Developing property can be an excellent way to build wealth, but flippers should be aware of a couple of tax hazards. They all boil down to whether you are treated as trading or investing. If you are deemed an investor, then you pay capital gains tax on your profits; if you are a trader, then you pay income tax. The higher rate of income tax is 45% plus national insurance of 2%, and if your total income is around the £100,000 mark, your margin rate of tax can be 62%. Capital gains tax currently has a maximum rate of 28% and has annual exemptions [although these are falling].
So obviously, flippers generally prefer to be treated as investors and HMRC prefers them to be treated as traders. In reality, the taxpayers decide when they complete their tax return, and its up to HMRC to challenge this later. However,, if HMRC successfully challenges this, there are penalties and interest to deal with.
One other overlooked wrinkle is the CIS scheme. The CIS scheme was created to deal with the construction industry’s cash economy. If you engage a subcontractor unless they have a gross payment certificate, then the business that engages them should deduct tax from their payment at either 30% or 20% and pay this over to HMRC. If you are deemed a trader developing a property, you are caught within the CIS scheme and should register and deal with your sub-contractors under these rules.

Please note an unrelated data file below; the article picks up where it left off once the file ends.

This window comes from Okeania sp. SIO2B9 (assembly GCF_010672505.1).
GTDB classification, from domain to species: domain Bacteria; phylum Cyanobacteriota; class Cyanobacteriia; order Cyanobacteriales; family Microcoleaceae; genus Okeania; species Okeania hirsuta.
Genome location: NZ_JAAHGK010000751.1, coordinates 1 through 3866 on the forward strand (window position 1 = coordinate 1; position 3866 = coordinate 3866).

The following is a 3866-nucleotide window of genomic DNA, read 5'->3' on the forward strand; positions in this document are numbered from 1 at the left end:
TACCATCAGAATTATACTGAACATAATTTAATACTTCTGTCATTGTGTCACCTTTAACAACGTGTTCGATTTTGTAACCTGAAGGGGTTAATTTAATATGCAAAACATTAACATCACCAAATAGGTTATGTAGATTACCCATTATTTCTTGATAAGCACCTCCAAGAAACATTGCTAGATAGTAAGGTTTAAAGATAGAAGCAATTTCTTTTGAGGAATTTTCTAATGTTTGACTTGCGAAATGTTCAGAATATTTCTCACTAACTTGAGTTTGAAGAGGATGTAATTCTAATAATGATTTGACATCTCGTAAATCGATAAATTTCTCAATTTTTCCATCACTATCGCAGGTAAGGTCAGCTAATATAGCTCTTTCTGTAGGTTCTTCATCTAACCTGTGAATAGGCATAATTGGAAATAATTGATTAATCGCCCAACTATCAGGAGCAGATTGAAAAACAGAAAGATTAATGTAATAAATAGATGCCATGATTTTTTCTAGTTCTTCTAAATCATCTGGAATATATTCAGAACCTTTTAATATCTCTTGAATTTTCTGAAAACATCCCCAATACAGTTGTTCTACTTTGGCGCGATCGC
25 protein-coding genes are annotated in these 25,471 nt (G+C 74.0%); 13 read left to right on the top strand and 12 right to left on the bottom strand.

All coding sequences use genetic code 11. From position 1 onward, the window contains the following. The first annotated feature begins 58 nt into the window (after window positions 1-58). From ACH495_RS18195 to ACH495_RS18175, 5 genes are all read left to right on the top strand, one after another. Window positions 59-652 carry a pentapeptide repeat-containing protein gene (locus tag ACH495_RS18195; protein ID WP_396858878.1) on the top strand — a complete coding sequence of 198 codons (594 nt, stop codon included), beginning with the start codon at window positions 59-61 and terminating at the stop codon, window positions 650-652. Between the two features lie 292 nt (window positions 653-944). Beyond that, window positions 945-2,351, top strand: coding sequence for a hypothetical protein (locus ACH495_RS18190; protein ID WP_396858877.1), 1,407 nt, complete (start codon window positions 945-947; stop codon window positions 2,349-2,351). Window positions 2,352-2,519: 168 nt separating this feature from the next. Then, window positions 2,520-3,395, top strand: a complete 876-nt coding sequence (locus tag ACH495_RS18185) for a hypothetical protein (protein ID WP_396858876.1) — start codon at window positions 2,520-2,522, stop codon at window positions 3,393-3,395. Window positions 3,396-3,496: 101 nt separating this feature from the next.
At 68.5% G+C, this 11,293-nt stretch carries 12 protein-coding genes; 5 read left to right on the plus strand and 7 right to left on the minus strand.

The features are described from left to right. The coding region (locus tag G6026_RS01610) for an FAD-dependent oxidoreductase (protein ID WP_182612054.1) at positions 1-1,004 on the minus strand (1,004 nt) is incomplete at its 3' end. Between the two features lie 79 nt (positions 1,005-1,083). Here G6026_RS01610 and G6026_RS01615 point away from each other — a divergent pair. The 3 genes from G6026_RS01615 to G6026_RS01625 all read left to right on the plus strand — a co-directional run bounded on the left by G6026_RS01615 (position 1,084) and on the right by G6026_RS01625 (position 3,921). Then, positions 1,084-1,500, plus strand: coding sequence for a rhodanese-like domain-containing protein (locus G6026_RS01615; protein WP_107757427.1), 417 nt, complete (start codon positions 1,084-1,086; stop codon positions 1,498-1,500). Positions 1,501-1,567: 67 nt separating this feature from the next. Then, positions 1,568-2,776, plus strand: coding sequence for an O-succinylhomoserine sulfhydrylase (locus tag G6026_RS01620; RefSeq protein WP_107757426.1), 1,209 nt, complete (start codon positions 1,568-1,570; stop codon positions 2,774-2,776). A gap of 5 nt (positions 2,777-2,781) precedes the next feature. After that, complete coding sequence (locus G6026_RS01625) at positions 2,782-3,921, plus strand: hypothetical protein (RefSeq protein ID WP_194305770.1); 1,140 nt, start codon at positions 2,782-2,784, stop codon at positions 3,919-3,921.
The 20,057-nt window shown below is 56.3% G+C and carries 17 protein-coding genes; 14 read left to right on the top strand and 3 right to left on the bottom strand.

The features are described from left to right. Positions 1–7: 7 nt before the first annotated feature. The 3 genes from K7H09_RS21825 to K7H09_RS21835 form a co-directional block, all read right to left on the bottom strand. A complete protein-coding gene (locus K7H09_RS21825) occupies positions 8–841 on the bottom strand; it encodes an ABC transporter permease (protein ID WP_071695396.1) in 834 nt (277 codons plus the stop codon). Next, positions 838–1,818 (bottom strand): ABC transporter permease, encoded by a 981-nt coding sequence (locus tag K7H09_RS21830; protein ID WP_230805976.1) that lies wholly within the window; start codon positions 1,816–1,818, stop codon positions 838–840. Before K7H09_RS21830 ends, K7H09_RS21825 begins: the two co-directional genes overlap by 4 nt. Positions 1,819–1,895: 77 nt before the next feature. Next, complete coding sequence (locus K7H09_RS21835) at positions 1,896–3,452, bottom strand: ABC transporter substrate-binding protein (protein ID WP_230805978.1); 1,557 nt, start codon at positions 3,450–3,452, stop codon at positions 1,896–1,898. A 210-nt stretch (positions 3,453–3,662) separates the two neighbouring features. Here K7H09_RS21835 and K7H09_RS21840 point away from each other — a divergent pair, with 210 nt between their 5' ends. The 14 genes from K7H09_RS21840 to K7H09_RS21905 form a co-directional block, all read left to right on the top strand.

There is a horror story case involving a taxpayer, the Parkinson case. They engaged a subcontractor and failed to deduct the 30% tax from the payment. Many years passed before HMRC caught up with this. The amount of tax that should have been deducted was only £800, but the penalty issued to the developer was £31,000! A costly mistake.
So, it is essential to know whether you should treat yourself as a trader or an investor. The things that HMRC considers when deciding the status of a developer are as follows
Profit Motive – are you looking to make a profit in a short amount of time and extract, or are you investing for the long term
Finance – is the development financed by a mortgage or a bridging loan?
Frequency – how often are you buying and selling property
Duration – how long do you hold the property
Amount of work – is there a lot of work, or is it a small amount to quickly increase the value?
About the Author
Jason Seagrave is the founder of Seagrave French and has been advising business clients for 35 years. He is never happier than when helping ambitious clients transform their businesses.